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Nov. 21, 2011 | Broadcast Engineering Advertisement
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How TV programmes are discussed on Twitter (click for larger image). Source: TV Genius Not so very long ago television producers and film-makers were thrilled if their projects had the "water cooler effect" – that is to say the show, the programme or the film became a topic of conversation or chatter among people in offices, bars or the home. Nowadays the conversations with the most clout are increasingly taking place among social network communities gathering online to take the "water cooler effect" into the twittersphere and on to the many pages of Facebook. A programme that is trending on Twitter is increasingly a currency of success or failure.
How is Social TV transforming TV business models? A social revolution is sweeping through the global television industry.
At the TV of Tomorrow conference today in San Francisco, Facebook’s Director of Media Partnerships Justin Osofsky revealed that 275 million users have Liked a TV show on Facebook. Those that have Like an average of six shows, which means there’s been roughly 1.65 billion Likes of TV shows. 17 of the 100 most Liked Pages represent TV shows. These statistics indicate that TV studios should consider increasing their marketing efforts on Facebook to take advantage of the organic interest in Liking Pages of TV shows. Through Pages, they can strengthen fan loyalty, increase viewership, and sell merchandise.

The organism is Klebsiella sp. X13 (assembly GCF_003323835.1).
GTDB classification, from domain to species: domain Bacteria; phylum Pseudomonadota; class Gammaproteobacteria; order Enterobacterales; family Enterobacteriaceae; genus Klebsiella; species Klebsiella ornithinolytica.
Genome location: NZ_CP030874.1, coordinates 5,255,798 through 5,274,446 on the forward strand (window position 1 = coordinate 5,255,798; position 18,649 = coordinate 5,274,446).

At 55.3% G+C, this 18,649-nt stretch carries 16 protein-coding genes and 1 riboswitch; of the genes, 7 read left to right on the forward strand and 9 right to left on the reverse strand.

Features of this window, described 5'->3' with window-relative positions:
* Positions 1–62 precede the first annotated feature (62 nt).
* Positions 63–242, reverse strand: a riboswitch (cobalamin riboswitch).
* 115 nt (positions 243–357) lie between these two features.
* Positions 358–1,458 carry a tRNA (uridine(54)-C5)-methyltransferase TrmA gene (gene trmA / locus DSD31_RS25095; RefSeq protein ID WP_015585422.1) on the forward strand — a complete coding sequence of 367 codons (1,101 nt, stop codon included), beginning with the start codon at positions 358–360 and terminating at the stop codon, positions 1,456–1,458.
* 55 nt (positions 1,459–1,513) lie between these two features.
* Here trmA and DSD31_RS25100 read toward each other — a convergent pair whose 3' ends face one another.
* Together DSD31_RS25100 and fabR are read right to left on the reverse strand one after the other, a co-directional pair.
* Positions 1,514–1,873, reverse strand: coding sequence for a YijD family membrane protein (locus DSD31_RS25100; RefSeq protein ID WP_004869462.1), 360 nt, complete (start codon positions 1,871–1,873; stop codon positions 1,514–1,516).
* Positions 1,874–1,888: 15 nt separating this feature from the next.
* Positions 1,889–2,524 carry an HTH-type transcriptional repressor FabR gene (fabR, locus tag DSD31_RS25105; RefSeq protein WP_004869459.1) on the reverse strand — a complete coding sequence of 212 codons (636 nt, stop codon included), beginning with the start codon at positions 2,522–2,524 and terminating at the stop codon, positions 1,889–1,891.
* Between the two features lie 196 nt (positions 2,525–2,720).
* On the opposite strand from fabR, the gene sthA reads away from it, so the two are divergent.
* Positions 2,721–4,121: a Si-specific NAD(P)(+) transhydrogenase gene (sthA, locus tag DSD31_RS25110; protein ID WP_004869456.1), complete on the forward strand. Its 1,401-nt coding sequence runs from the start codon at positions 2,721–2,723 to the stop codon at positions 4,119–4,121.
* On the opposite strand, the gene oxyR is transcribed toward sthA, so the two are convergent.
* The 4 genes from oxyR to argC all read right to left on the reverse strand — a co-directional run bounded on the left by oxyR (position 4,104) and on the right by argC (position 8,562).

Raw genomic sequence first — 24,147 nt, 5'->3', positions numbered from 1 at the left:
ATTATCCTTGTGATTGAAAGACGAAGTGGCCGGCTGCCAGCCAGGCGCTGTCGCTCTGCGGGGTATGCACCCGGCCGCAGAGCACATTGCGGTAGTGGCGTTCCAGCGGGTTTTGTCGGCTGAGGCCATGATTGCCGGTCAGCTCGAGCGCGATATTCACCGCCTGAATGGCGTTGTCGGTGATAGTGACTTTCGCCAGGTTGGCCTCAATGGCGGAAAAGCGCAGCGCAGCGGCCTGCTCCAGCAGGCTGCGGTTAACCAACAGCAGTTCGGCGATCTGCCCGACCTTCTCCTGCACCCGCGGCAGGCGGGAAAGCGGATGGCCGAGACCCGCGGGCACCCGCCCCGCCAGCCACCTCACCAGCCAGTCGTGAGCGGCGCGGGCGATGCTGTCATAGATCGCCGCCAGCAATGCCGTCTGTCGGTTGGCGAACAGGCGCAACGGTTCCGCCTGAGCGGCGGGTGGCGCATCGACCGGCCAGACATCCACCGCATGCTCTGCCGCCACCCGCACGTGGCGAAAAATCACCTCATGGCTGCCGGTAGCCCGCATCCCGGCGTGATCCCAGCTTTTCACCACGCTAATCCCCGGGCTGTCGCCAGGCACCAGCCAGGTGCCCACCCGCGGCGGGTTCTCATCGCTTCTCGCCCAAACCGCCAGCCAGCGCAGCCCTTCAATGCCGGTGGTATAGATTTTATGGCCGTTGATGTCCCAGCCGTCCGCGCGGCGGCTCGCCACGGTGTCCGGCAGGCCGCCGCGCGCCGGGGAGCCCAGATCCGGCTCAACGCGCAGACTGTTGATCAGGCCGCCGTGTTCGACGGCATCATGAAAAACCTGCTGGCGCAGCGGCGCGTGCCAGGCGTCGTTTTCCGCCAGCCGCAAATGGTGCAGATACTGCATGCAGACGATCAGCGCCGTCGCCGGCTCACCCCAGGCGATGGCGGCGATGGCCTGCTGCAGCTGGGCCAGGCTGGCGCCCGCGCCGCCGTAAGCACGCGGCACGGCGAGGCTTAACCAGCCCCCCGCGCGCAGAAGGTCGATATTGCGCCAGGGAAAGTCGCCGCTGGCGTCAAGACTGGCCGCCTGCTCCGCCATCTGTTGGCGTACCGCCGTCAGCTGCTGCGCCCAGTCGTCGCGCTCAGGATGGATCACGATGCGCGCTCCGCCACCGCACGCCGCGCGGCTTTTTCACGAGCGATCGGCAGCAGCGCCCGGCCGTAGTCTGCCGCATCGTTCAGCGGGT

A considerably higher percentage of Twitter users who tweet while watching a TV show discuss the show they’re watching than Facebook users who log in during a TV show, according to May 2011 data from TVGuide.com. The “TVGuide.com User Research Study” indicates 50% of Twitter users discuss a show they are watching, one-third more than the 35% of Facebook users who discuss a show they are watching.
According to Jack Myers, who triggered everyone's radar at the first Social TV Summit in Hollywood, California last week, this could very well be the case and a $12 billion market by 2020 for Social TV is possible.
30% of Broadband Homes consider Live Multiscreen Service as a Top TV-Service Feature Receiving live TV on a mobile phone, tablet, or computer is a popular feature throughout Western Europe, with 30% of broadband households highly interested in these TV Everywhere services, according to Parks Associates’ recent consumer survey Connected Consumer in Europe . The international research firm found U.K. broadband households the most interested in receiving live TV on an Internet-connected device, with 36% highly positive on this feature. German broadband households showed the lowest interest, with only 24% selecting multiscreen services as a top feature.
Applications have dominated the news in the smartphone and tablet worlds for some time but with the advent of “smart TVs” consumers are now rapidly adopting online TV applications that are integrated into their connected TVs with .